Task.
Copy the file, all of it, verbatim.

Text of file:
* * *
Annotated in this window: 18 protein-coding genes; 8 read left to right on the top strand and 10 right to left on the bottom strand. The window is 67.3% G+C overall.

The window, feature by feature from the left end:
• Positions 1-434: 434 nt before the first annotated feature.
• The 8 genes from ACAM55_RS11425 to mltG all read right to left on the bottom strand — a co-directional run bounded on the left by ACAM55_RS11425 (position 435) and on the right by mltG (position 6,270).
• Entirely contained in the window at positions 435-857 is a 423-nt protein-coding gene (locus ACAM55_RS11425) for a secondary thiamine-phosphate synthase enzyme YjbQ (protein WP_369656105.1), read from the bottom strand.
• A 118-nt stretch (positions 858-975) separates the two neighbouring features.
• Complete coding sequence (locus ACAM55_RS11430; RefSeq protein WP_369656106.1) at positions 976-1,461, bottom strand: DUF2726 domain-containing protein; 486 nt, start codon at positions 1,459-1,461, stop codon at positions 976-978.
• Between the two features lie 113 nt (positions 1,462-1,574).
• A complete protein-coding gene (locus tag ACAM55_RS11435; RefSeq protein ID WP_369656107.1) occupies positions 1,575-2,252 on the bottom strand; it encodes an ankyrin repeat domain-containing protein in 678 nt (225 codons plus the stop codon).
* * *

Annotated in this window: 18 protein-coding genes; 8 read left to right on the top strand and 10 right to left on the bottom strand. The window is 67.3% G+C overall.

The window, feature by feature from the left end:
• Positions 1-434: 434 nt before the first annotated feature.
• The 8 genes from ACAM55_RS11425 to mltG all read right to left on the bottom strand — a co-directional run bounded on the left by ACAM55_RS11425 (position 435) and on the right by mltG (position 6,270).
• Entirely contained in the window at positions 435-857 is a 423-nt protein-coding gene (locus ACAM55_RS11425) for a secondary thiamine-phosphate synthase enzyme YjbQ (protein WP_369656105.1), read from the bottom strand.
• A 118-nt stretch (positions 858-975) separates the two neighbouring features.
• Complete coding sequence (locus ACAM55_RS11430; RefSeq protein WP_369656106.1) at positions 976-1,461, bottom strand: DUF2726 domain-containing protein; 486 nt, start codon at positions 1,459-1,461, stop codon at positions 976-978.
• Between the two features lie 113 nt (positions 1,462-1,574).
• A complete protein-coding gene (locus tag ACAM55_RS11435; RefSeq protein ID WP_369656107.1) occupies positions 1,575-2,252 on the bottom strand; it encodes an ankyrin repeat domain-containing protein in 678 nt (225 codons plus the stop codon).